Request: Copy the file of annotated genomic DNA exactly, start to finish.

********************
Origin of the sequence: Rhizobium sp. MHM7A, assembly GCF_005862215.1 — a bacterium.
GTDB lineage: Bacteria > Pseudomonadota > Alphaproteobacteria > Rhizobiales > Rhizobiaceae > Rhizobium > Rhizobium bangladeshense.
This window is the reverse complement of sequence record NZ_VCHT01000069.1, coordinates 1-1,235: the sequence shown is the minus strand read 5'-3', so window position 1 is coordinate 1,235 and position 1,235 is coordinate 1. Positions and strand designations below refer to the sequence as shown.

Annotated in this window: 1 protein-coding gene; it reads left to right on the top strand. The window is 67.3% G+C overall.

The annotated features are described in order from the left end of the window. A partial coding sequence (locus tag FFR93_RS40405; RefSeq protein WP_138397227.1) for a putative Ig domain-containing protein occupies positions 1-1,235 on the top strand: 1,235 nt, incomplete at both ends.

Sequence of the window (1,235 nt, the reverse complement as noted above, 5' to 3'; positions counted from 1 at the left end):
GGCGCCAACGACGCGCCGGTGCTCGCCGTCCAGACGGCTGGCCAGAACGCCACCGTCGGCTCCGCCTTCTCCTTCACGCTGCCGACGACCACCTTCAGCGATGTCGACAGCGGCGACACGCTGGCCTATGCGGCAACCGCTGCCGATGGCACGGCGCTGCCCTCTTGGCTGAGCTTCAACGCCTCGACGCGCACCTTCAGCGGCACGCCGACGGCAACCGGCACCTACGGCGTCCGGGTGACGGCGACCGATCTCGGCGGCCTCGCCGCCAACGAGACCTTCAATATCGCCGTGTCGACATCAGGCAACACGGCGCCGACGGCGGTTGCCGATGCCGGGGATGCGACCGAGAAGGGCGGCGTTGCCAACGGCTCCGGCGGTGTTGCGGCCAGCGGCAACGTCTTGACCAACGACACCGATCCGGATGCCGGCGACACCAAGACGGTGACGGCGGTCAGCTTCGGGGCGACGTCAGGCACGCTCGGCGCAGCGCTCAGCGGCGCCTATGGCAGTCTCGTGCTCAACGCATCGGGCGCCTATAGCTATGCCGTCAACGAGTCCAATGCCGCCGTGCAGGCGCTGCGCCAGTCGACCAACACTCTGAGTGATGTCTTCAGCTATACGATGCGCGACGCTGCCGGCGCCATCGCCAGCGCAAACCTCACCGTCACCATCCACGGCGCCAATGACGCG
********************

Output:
Origin of the sequence: Rhizobium sp. MHM7A, assembly GCF_005862215.1 — a bacterium.
GTDB lineage: Bacteria > Pseudomonadota > Alphaproteobacteria > Rhizobiales > Rhizobiaceae > Rhizobium > Rhizobium bangladeshense.
This window is the reverse complement of sequence record NZ_VCHT01000069.1, coordinates 1-1,235: the sequence shown is the minus strand read 5'-3', so window position 1 is coordinate 1,235 and position 1,235 is coordinate 1. Positions and strand designations below refer to the sequence as shown.

Annotated in this window: 1 protein-coding gene; it reads left to right on the top strand. The window is 67.3% G+C overall.

The annotated features are described in order from the left end of the window. A partial coding sequence (locus tag FFR93_RS40405; RefSeq protein WP_138397227.1) for a putative Ig domain-containing protein occupies positions 1-1,235 on the top strand: 1,235 nt, incomplete at both ends.

Sequence of the window (1,235 nt, the reverse complement as noted above, 5' to 3'; positions counted from 1 at the left end):
GGCGCCAACGACGCGCCGGTGCTCGCCGTCCAGACGGCTGGCCAGAACGCCACCGTCGGCTCCGCCTTCTCCTTCACGCTGCCGACGACCACCTTCAGCGATGTCGACAGCGGCGACACGCTGGCCTATGCGGCAACCGCTGCCGATGGCACGGCGCTGCCCTCTTGGCTGAGCTTCAACGCCTCGACGCGCACCTTCAGCGGCACGCCGACGGCAACCGGCACCTACGGCGTCCGGGTGACGGCGACCGATCTCGGCGGCCTCGCCGCCAACGAGACCTTCAATATCGCCGTGTCGACATCAGGCAACACGGCGCCGACGGCGGTTGCCGATGCCGGGGATGCGACCGAGAAGGGCGGCGTTGCCAACGGCTCCGGCGGTGTTGCGGCCAGCGGCAACGTCTTGACCAACGACACCGATCCGGATGCCGGCGACACCAAGACGGTGACGGCGGTCAGCTTCGGGGCGACGTCAGGCACGCTCGGCGCAGCGCTCAGCGGCGCCTATGGCAGTCTCGTGCTCAACGCATCGGGCGCCTATAGCTATGCCGTCAACGAGTCCAATGCCGCCGTGCAGGCGCTGCGCCAGTCGACCAACACTCTGAGTGATGTCTTCAGCTATACGATGCGCGACGCTGCCGGCGCCATCGCCAGCGCAAACCTCACCGTCACCATCCACGGCGCCAATGACGCG